Train etiquette in Japan truly should not be that difficult, yet things are never as easy as they should be. Every month, I tend see a group of foreigners, particularly tourists, who grandly screw up, such simple little things that tend to be common sense to most, bad enough to make me feel highly uncomfortable.
Train etiquette in Japan: the Do’s and Don’t of Riding a Train or Subway
1. Do NOT smoke on the train.
Do not even smoke while you are waiting in line (yes, in line and not just all over the place) to get on the train. Yes, this is actually a serious rule that is strictly enforced.
Nearly all stations have a “smoking” room somewhere on the station grounds where you are allowed to smoke; they also probably have a “smoking area” outside the station, with ashtrays and signs.
Smoking is prohibited in most public areas of Japan in general. It is not illegal per say, it is just considered a “bother” and “troublesome” to other passengers, and consequently is not allowed.
Japan is all about caring for and preserving the “community” rather than the individual. Good or bad, I leave that up to you. In very public areas that gather large amounts of people, such as a festival or at an assembly, there will be smoking rooms or spaces allocated for you to use. Generally, assume that you cannot smoke freely anywhere in Japan.
Seriously, do not smoke on the trains.
Note: In Kyoto, it is now against the law to actually smoke on the streets in general, though many still continue to do so without much consequence. Though, once again, it is enforced in areas of large amounts of people or at stations.
My university campus is even ‘smoke-free’, where they get rid of all the smoking booths and try to enforce the new Kyoto law, though with very little success.
2. Do not talk on your mobile phone on the train, subway, or bus.
This rule is a bit more obvious; they have signs everywhere, and make public service announcements, that are both in both Japanese and English, every couple minutes. It is acceptable and given leeway if it is only for a couple seconds, such as if someone were to call while you are on the train, it is acceptable to answer the phone and whisper “sorry, I’m on the train, can I call you back in ten minutes?” and hang up. You do not have to ignore the call completely, though most do tend to do so.Beyond that though, you cannot keep talking on the phone.
Similarly, if you are talking on the phone while waiting for the train to arrive, do try to finish your conversation before you get on board the train. If you absolutely cannot, you do get a roughly 10 second “grace period” to finish up your call before other passengers get annoyed at you, and possibly tell you off or report you.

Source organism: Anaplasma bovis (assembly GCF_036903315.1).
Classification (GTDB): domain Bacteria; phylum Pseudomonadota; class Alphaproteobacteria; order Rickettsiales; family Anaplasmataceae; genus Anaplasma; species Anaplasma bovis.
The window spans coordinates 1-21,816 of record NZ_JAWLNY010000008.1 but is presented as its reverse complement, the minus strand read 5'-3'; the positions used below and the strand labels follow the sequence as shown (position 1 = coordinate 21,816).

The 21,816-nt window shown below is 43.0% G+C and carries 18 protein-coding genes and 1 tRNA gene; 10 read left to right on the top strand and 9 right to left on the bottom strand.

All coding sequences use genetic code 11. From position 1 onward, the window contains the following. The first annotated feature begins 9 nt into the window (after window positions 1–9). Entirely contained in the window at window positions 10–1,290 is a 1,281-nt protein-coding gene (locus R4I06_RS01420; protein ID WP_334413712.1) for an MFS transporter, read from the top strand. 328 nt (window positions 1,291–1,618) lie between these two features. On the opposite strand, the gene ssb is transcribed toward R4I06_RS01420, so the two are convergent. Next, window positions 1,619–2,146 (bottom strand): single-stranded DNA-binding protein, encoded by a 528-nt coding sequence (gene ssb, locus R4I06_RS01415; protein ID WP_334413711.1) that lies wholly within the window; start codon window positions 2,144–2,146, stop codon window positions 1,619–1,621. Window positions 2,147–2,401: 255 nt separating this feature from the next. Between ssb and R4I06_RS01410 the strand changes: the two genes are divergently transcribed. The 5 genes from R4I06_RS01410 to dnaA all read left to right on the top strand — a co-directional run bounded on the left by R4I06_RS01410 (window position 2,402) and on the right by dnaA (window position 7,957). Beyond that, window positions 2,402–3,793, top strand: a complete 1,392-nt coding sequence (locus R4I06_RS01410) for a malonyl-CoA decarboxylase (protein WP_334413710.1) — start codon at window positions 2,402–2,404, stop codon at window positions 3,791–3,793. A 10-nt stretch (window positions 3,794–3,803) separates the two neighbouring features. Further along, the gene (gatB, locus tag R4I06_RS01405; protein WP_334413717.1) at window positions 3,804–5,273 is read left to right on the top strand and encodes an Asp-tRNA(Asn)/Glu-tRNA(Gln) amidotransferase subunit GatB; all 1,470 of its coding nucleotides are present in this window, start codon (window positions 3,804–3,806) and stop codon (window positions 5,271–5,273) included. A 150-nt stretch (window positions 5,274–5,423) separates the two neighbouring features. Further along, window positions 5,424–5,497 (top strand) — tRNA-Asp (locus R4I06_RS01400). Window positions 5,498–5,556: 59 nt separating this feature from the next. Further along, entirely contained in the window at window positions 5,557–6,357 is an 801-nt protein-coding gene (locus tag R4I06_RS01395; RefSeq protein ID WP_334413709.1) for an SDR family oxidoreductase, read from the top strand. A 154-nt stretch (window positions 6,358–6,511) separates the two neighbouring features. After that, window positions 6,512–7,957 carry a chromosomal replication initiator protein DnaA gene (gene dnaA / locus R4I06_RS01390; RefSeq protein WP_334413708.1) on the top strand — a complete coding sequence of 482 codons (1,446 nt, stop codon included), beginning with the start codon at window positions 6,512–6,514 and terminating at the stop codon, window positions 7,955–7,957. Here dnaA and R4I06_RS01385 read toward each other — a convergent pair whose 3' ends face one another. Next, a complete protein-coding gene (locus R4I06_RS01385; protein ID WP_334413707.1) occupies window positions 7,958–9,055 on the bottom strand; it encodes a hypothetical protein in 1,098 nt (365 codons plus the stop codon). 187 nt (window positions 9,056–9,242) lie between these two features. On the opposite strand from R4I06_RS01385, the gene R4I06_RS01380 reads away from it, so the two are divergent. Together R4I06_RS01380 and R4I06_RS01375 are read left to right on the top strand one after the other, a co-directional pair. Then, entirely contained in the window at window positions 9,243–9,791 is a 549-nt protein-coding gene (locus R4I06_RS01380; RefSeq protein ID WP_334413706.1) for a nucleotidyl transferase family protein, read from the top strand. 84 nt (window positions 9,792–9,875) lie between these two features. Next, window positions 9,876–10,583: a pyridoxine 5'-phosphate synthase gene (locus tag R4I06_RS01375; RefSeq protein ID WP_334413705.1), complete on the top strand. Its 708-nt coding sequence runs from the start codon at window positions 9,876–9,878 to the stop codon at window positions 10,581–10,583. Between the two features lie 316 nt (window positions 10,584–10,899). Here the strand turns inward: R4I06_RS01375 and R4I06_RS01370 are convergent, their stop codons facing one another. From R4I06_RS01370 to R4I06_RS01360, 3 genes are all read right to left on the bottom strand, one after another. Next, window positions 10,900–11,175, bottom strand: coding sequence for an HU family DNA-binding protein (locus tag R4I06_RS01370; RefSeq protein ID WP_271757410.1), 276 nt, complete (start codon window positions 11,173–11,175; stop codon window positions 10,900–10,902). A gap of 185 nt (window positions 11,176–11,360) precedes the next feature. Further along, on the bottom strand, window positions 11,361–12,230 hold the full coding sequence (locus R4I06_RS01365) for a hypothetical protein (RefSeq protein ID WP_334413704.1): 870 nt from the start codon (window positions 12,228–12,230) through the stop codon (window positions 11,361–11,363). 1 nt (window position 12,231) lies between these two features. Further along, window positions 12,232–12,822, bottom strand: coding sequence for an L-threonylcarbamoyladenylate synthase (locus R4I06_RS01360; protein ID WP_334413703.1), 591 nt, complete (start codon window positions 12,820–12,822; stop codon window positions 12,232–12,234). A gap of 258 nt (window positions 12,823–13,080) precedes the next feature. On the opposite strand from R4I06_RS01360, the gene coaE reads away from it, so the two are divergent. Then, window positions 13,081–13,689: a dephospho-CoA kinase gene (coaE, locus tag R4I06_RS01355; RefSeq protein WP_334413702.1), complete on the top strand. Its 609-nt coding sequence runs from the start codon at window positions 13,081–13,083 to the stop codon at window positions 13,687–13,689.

3. Turn your phone on “Manner Mode” [マナーモード].
Manner Mode, the Japanese equivalent of Silent Mode, is a must in Japan. Trains are typically pretty quiet, especially in the morning and at night, so a beeping or ringing mobile-phone is bloody obvious.
Obviously, no one is going actually kick you out of the train if your phone does goes off…but it is kind of the same mood if you phone went off when you were sitting in that one class you hated. Japan is 「もえ」 (“moe”/sickeningly sweet) enough to give “silent mode” a better and endearing name: “Manner Mode.”
Because people with good manners do not have loud, obnoxious phones.
4. Give up your seat for the elderly, people with a handicap, people who are injured, pregnant women, or people with small children.
Yes, they do have their “priority seating” area, but sometimes that is full of other older, equally handicapped people with possibly more children (sometimes even with the inconsiderate young adults that ignore the world around them). Other times, the person who deserves the seat in question, does not feel like they truly do warrant to take up one of the valued “priority seating” spots.
Note: Priority seats are typically a different colour than normal seats.
In any case, if you are sitting in the priority seats and someone who looks like they could be tired/damaged/carrying a child in any way, give them your seat. Do not be,
excuse my French, an inconsiderate arse.
Honestly, I would even recommend giving up your seat even if you are not sitting in a priority seat, for it is chivalrous and good thing to do for the elderly or those who need it more than you do. The unfortunate thing is that half the time, they will not take the seat right away.
Typically, if you ask somebody if they would like your seat prior to you actually getting out of the seat, they will virtually every time say “no”. If you get out of the seat, then tap them on the shoulder and point to the seat, they tend to say things such as “oh no, I’m fine” or “are you sure?” before making sure no one else wants the seat, saying “thank you,” and finally sitting down. They will then probably turn to whoever they are riding with and say something like “foreigners/young people these days are so nice.”
5. Be careful of body odour.
Imagine being stuck in a train filled to the brim with people with bad body odour. Here’s the thing about Japanese people; they usually do not have strong body odour. So the problem with being foreign in Japan during hot and humid months, is that it is really hard to get good deodorant, the kind that sticks and works for hours and not simply for 10-30 minutes. If you are prone to getting bad body odour, good luck to you.
Pack lots of heavy deodorant from whatever country you are coming from. Do not make everyone else suffer because you suddenly realise that Japanese deodorant is not strong enough for you. If you smell and you are going to be out all day, bring one of those small aerosol cans and freeze your pits right before you get on the train or have some body-spray/cologne to spray on beforehand.